I felt misled

This morning my eye caught a post from a special needs page that mentioned hope for the continual grief special needs parents experience. I chose to read it. Perhaps because of where I am at this stage of things, but I actually felt ‘misled’ when I read it! It felt weird having that thought/feeling about this article.

The truth is, parents of special needs children deal with unique grief from the moment of diagnosis of their child(ren). It’s a different type of grief and many don’t understand it. Parents of special needs children can get struck with grief at any moment and it’s a cycle that happens again and again. They don’t always go through the regular stages and find resolution.

What made me think I was misled was that when the article asked what grief experiences have snuck up on you lately, the answers all had to do with children that were still alive. I was taken aback as I had thought the article was going to be about loss. The loss of a child. Although the article was still true with it’s content, I felt misled.

We as parents have been grieving for our children all along. It’s difficult to explain but there is a different type of grief associated with raising a child with special needs. Some may say it’s not grief, but the reality is that it is a type of grief even if we don’t want to admit it. The grief we experience is sudden situations and/or circumstances that remind us that our child(ren) aren’t able to do certain things as their peers do. They aren’t at ‘level’s’ they should be for their age etc…the list could go on…

To us, our child(ren) is/are perfect. Even with our own imperfections, we are all perfect in God’s eyes. We are who we are for a reason and there is a plan for each and every one of us. Even as parents, we know our children are different, but this is normal for them and normal for us.

I hadn’t really thought about, that to a degree I was also grieving during those years. I never looked at things Patrick couldn’t do as a loss though because there were so many other things he could do even if it had to modified for him to do it. He smiled so much and so often, how could one look at it as grief?

The grief now is SO different. I have those moments when something all of a sudden strikes me and I am in tears, wishing with all my might that Patrick was still here. That I could hear his laugh, see his smile, hold his hand and get a hug from him.

For myself, I feel a loss in my self esteem and confidence. I hesitate to make decisions on my own now, which sounds odd because I had to make decisions ALL the time with regards to Patrick’s life! I’ve gained weight (even watching what I eat) and can’t seem to lose the weight as easily as I could before.  Tired feels like part of my vocabulary now. I feel like I’ve been running non-stop for almost 17 years, and now my body seems to feel like it needs time to recuperate from all those years. It’s frustrating because all these losses I feel, I didn’t feel before when Patrick was here.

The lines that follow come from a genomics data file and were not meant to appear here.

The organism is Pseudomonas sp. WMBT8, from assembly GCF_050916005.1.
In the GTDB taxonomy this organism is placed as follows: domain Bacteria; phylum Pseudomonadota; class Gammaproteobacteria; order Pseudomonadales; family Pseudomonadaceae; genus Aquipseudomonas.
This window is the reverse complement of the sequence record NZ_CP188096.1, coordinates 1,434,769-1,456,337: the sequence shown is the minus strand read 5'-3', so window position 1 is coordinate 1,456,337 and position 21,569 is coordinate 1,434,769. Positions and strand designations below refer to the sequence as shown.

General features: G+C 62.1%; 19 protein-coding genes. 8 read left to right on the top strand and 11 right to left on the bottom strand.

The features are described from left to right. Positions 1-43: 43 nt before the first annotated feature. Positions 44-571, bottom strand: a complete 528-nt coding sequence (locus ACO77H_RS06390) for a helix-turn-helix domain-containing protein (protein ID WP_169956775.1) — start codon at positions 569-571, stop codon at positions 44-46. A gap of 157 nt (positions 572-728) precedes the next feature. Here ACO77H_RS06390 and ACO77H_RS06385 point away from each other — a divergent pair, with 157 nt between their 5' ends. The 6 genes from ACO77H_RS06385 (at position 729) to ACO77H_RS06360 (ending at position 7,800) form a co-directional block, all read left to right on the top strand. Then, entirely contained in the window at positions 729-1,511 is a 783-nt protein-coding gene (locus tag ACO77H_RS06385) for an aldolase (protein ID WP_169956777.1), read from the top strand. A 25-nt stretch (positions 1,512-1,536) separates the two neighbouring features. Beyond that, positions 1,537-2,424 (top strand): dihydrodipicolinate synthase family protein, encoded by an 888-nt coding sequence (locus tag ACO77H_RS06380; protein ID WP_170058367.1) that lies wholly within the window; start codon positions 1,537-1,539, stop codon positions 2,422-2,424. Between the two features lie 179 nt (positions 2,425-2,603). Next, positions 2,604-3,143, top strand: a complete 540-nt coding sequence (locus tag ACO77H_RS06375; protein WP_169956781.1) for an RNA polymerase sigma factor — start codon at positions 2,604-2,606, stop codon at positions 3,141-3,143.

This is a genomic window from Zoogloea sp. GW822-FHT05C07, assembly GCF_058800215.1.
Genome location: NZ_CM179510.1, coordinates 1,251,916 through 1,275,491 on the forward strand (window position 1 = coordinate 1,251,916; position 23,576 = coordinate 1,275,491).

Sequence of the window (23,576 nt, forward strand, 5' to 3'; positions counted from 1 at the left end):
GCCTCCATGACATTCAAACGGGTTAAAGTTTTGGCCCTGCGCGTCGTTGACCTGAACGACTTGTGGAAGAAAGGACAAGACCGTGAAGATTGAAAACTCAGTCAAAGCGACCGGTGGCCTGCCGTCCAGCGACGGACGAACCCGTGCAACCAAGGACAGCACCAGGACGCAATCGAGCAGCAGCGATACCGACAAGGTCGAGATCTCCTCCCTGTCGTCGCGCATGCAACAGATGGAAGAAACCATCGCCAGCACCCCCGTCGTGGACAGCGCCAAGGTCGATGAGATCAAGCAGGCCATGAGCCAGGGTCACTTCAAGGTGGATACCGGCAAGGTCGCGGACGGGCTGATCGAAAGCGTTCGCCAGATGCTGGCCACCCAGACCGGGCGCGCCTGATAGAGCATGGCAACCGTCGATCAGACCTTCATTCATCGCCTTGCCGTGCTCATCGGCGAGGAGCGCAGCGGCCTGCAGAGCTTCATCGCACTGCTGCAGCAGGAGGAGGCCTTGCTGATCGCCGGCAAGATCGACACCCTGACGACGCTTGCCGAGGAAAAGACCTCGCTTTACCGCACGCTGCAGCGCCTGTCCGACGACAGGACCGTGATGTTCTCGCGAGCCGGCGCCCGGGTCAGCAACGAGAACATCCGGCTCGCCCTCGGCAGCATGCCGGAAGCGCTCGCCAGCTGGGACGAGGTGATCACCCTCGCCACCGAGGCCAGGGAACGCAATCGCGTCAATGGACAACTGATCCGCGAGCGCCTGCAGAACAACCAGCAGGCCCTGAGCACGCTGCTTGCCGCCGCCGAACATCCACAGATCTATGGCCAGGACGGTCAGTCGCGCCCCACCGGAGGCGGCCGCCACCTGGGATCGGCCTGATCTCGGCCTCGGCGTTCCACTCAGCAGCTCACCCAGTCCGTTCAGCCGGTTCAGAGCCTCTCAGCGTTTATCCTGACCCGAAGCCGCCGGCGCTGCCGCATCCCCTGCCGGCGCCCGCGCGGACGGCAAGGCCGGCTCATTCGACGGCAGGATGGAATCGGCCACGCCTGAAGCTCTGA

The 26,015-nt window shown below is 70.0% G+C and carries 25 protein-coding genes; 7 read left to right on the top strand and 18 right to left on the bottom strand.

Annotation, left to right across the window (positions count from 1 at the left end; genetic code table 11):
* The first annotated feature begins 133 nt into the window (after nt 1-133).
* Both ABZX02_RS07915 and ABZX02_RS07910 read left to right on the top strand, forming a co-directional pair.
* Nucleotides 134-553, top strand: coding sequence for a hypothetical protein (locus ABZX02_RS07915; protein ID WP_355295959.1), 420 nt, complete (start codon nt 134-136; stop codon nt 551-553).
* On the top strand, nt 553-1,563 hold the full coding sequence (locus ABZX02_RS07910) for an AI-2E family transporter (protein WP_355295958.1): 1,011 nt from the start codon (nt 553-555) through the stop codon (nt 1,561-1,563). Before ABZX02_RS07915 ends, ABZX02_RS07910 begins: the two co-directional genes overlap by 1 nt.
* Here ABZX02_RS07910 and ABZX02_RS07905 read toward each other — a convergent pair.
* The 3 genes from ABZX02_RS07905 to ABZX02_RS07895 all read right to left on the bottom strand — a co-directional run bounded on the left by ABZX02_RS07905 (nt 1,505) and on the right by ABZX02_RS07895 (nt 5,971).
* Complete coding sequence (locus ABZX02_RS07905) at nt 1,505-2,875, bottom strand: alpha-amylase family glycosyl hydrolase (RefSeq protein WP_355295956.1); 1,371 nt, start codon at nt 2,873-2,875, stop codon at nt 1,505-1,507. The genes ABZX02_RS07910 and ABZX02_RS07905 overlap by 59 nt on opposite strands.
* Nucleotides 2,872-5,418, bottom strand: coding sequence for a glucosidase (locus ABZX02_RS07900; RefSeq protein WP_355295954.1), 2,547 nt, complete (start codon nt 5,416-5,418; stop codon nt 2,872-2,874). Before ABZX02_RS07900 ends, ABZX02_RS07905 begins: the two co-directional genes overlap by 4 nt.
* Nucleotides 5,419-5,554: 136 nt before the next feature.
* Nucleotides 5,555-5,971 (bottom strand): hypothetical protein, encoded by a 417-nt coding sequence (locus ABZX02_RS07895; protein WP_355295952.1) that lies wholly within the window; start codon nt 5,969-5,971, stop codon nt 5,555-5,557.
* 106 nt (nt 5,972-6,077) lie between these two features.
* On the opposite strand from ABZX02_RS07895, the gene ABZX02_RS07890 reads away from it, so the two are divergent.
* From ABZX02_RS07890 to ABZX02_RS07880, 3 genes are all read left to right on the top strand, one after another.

I think I feel like Patrick made me strong. He was strong, and maybe he felt I was too and we fed off each other that way, and it worked!  We were a great team together!

As many of you know we started Grief Group a couple weeks ago.  With many being away this week, group was cancelled, but next week I am going to share this with the other parents attending and get some feedback and thoughts on this.

Let me finish off though with this…

Although the loss is huge, the JOYS are many!  Recalling the joy of who he was, how he interacted with others, the way he made people feel and especially how happy and proud he made us feel…that will never go away!!

Focusing on the JOYS makes the loss a little easier each time.  Sharing about him makes the loss a little easier each time.  Some may tire of hearing about him, but we never will!  His impact and legacy has helped and will continue to help many people and for that we are truly grateful!!

Thank you to everyone who has been so supportive, loving, kind and generous.  We couldn’t have done it without you either.  Thank you for being a part of our lives, whether near or far, we love you all!


His laugh was infectious! He loved to laugh!!


Patrick & Bruiser!

Family JOY

Playing with the camera on Patrick’s iPad. He loved seeing Auntie Rosanne!


Heroes in the home

What is your definition of a Hero?  Do you know any Heroes?  Do you consider anyone a Hero?

Have YOU ever been called a hero?

What a way to start off this post asking so many questions.  Wait, I have more!

Are you a caregiver?  A Mom?  Do you look after a family member or friend?  If so, YOU are a Hero!

There are different definitions of a Caregiver.  Wikipedia has an interesting definition of Caregiver: